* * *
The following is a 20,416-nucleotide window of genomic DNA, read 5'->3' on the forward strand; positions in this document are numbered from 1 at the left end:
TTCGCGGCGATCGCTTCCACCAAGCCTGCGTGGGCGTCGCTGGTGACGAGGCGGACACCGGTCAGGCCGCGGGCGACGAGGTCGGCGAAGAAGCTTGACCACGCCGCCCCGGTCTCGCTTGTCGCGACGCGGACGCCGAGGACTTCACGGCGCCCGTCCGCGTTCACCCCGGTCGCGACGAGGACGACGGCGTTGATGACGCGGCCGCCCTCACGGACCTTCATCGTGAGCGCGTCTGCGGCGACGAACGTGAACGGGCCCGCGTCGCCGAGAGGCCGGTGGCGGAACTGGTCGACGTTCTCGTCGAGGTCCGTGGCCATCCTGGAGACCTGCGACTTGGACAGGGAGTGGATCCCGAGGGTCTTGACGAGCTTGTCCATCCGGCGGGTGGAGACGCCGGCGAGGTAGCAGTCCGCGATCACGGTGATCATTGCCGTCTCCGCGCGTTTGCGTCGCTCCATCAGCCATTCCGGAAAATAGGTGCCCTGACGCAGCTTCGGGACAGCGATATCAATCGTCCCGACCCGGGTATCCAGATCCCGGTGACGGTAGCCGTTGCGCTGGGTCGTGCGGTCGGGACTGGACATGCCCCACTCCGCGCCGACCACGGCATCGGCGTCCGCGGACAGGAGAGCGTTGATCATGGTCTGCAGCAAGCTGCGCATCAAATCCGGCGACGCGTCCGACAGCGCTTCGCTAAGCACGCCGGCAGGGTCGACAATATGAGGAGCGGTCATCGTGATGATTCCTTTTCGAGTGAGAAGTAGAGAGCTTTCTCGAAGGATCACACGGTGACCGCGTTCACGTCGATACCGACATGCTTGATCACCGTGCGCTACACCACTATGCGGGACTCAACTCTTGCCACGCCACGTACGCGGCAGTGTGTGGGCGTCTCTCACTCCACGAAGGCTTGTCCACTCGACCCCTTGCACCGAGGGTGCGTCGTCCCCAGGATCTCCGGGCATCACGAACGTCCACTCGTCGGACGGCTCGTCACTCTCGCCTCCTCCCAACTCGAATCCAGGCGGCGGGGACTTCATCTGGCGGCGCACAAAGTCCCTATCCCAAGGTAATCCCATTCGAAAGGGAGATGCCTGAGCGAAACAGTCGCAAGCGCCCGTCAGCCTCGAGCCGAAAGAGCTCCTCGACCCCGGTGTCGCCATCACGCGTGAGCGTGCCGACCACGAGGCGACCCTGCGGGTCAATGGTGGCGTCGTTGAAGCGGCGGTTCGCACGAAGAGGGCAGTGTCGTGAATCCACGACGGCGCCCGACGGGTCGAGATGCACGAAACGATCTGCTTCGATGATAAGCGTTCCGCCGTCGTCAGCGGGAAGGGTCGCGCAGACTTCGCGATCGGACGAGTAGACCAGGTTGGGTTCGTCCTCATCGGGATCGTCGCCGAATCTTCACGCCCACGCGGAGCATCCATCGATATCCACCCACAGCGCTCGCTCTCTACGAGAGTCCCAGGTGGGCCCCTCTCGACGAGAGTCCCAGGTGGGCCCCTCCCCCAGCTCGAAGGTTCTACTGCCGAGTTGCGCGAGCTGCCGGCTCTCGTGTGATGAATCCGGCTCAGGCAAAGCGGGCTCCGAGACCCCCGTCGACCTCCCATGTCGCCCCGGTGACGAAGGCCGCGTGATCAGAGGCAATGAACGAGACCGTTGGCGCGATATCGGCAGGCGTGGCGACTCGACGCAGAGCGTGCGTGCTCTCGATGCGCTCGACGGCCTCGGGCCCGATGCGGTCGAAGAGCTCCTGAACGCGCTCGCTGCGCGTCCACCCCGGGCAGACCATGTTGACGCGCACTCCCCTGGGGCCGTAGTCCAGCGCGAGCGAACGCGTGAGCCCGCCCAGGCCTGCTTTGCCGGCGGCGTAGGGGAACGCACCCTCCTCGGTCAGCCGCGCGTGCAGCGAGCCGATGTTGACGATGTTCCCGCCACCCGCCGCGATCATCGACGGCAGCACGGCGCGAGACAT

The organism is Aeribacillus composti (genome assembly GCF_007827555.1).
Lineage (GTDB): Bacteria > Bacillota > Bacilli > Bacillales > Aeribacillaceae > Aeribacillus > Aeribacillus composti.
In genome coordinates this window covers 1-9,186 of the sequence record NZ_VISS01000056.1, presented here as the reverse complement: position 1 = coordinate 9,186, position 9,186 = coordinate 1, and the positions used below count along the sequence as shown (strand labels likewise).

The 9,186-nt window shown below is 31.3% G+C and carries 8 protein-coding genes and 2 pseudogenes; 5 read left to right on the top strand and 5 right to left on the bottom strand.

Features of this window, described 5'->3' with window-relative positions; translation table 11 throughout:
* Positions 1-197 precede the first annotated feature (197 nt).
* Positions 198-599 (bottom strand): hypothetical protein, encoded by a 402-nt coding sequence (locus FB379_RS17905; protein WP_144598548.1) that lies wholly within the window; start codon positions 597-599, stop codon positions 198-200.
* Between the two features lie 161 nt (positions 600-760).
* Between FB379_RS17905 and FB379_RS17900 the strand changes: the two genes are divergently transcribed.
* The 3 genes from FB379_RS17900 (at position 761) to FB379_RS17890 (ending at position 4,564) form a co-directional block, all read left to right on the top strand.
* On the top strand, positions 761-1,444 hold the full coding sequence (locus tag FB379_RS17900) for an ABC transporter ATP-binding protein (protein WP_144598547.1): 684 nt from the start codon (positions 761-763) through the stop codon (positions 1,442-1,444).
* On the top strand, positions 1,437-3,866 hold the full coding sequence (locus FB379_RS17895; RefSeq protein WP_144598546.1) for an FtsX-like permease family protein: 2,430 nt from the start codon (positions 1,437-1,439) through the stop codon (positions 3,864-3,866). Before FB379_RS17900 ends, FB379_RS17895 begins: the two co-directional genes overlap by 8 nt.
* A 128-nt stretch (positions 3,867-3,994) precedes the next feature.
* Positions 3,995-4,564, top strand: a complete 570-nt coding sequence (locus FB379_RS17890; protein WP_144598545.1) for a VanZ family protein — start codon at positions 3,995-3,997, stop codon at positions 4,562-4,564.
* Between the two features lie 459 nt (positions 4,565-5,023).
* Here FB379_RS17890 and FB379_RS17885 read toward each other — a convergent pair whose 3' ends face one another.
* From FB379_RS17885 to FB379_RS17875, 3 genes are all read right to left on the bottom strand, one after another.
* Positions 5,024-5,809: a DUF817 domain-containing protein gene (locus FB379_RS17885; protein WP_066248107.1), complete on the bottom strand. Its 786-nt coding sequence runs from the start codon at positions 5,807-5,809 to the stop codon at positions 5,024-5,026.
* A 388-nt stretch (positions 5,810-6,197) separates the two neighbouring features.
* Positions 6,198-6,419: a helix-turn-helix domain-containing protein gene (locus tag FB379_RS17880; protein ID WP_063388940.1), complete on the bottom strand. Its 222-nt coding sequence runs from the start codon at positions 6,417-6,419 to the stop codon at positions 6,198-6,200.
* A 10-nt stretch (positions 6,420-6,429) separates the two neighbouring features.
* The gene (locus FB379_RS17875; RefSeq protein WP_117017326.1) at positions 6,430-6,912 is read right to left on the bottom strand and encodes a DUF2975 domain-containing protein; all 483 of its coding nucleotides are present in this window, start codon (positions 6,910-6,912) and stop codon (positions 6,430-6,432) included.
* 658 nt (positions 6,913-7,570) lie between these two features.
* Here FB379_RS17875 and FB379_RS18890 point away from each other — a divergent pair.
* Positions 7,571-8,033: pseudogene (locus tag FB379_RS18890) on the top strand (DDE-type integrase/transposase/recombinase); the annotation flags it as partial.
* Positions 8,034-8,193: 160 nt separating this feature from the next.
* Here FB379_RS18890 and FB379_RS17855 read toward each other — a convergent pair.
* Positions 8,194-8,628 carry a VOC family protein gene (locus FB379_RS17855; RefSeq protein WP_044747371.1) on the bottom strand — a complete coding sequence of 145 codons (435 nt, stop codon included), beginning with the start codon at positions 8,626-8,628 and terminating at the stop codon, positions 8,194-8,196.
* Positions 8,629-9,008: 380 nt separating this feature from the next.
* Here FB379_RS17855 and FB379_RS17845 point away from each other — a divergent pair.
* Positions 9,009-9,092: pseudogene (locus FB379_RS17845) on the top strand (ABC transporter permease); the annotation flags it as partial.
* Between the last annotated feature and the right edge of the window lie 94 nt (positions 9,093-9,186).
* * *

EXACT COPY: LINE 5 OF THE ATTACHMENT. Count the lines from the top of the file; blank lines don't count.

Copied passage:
In genome coordinates this window covers 1-9,186 of the sequence record NZ_VISS01000056.1, presented here as the reverse complement: position 1 = coordinate 9,186, position 9,186 = coordinate 1, and the positions used below count along the sequence as shown (strand labels likewise).